A rare, insider account of the chip that made the iPad
In December 2009, I profiled a CPU designer in Austin, Texas – Intrinsity – who had transformed a standard cellphone chip (the Cortex A8) into a blazing fast chip for the emerging smartphone market, which Intrinsity called "Hummingbird."
The rumors at the time were that Apple was interested in using Hummingbird for their next generation iPhone.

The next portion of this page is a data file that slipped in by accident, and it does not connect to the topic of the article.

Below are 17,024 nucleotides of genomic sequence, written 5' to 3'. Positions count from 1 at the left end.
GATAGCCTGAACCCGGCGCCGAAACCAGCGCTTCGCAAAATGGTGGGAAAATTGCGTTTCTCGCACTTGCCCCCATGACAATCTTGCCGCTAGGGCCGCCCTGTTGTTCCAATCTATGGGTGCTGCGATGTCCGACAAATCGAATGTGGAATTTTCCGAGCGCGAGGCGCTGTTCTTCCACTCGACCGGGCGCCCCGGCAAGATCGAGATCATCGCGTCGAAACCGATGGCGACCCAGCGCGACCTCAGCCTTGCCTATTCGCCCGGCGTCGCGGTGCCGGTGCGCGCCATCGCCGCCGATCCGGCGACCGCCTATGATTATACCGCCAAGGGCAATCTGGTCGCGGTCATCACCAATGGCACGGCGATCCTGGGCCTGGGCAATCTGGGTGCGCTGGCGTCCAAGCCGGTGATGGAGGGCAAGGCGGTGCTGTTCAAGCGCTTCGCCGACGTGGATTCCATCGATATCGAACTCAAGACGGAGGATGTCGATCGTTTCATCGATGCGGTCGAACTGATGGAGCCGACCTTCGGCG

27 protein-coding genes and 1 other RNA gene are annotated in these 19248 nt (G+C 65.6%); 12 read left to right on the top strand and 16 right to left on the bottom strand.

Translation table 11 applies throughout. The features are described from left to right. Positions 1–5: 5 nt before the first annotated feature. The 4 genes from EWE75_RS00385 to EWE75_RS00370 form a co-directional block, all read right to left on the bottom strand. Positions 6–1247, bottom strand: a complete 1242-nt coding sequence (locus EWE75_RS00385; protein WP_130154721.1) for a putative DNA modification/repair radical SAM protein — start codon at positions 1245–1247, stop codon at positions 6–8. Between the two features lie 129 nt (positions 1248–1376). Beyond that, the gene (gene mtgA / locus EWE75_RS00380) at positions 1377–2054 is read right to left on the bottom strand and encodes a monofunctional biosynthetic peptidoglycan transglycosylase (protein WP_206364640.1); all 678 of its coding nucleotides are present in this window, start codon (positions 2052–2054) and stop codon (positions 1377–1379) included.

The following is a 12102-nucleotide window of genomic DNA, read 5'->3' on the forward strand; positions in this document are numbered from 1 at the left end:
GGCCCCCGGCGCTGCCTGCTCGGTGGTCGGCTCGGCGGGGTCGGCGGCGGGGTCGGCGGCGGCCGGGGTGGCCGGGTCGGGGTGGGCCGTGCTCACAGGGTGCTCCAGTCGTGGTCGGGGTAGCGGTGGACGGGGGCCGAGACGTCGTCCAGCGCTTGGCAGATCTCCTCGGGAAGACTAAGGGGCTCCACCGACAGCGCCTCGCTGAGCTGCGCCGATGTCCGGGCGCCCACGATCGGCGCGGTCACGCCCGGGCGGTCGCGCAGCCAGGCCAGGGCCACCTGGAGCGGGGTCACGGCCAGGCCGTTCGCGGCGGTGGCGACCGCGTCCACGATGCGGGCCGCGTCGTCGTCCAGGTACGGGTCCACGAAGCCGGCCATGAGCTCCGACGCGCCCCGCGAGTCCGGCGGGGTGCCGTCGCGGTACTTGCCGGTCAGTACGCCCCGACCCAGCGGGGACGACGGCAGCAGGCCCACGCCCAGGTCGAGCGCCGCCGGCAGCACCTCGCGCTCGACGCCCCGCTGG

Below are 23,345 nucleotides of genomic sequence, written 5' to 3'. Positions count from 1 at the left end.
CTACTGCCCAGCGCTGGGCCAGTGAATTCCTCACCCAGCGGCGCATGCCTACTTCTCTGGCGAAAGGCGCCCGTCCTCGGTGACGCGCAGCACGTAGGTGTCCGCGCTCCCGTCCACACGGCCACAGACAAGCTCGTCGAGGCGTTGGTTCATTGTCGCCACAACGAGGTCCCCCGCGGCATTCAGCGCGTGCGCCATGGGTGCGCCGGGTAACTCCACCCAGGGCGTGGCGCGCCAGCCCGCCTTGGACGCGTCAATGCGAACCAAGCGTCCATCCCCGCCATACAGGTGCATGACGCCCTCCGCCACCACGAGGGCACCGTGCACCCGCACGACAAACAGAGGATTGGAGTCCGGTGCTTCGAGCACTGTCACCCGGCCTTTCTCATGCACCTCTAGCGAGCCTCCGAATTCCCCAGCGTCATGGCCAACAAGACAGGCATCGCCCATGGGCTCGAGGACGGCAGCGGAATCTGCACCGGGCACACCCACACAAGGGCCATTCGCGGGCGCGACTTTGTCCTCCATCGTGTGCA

Not only did Apple do so in their iPhone 4 (Hummingbird was renamed Apple's A4 chip), but the chip I wrote about also wound up powering one of the most transformative technologies of the early 21st century, Apple's first-generation (2010) iPad.
Within months, Apple bought Intrinsity. (I covered that too.) And because Apple has shrouded their now-subsidiary in such secrecy, no one has since been given the access to the chip and its engineers and designers that I enjoyed in 2009 when I wrote this article.